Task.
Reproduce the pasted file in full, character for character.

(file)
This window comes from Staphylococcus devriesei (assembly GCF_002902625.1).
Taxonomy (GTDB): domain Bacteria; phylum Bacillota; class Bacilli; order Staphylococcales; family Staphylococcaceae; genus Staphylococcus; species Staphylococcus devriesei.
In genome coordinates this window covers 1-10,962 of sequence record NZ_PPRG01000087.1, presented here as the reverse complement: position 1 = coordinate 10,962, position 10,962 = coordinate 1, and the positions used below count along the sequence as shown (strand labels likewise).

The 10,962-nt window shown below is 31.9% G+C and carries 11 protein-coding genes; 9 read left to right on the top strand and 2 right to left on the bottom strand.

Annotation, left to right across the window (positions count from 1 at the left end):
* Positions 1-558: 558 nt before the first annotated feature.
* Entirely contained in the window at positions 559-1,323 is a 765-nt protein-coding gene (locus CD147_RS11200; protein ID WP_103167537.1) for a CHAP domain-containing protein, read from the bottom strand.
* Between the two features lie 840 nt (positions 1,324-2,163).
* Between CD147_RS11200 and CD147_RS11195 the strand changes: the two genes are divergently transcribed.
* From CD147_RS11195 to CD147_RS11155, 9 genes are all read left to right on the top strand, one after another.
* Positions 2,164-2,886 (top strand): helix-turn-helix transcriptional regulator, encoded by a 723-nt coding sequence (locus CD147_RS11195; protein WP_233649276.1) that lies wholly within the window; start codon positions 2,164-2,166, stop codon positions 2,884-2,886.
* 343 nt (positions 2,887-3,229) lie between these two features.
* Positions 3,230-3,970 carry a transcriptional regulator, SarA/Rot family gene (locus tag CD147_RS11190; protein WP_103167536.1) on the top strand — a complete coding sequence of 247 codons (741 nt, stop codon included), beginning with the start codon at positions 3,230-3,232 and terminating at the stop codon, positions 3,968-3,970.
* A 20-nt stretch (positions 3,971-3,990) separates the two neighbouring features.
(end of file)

This window comes from Staphylococcus devriesei (assembly GCF_002902625.1).
Taxonomy (GTDB): domain Bacteria; phylum Bacillota; class Bacilli; order Staphylococcales; family Staphylococcaceae; genus Staphylococcus; species Staphylococcus devriesei.
In genome coordinates this window covers 1-10,962 of sequence record NZ_PPRG01000087.1, presented here as the reverse complement: position 1 = coordinate 10,962, position 10,962 = coordinate 1, and the positions used below count along the sequence as shown (strand labels likewise).

The 10,962-nt window shown below is 31.9% G+C and carries 11 protein-coding genes; 9 read left to right on the top strand and 2 right to left on the bottom strand.

Annotation, left to right across the window (positions count from 1 at the left end):
* Positions 1-558: 558 nt before the first annotated feature.
* Entirely contained in the window at positions 559-1,323 is a 765-nt protein-coding gene (locus CD147_RS11200; protein ID WP_103167537.1) for a CHAP domain-containing protein, read from the bottom strand.
* Between the two features lie 840 nt (positions 1,324-2,163).
* Between CD147_RS11200 and CD147_RS11195 the strand changes: the two genes are divergently transcribed.
* From CD147_RS11195 to CD147_RS11155, 9 genes are all read left to right on the top strand, one after another.
* Positions 2,164-2,886 (top strand): helix-turn-helix transcriptional regulator, encoded by a 723-nt coding sequence (locus CD147_RS11195; protein WP_233649276.1) that lies wholly within the window; start codon positions 2,164-2,166, stop codon positions 2,884-2,886.
* 343 nt (positions 2,887-3,229) lie between these two features.
* Positions 3,230-3,970 carry a transcriptional regulator, SarA/Rot family gene (locus tag CD147_RS11190; protein WP_103167536.1) on the top strand — a complete coding sequence of 247 codons (741 nt, stop codon included), beginning with the start codon at positions 3,230-3,232 and terminating at the stop codon, positions 3,968-3,970.
* A 20-nt stretch (positions 3,971-3,990) separates the two neighbouring features.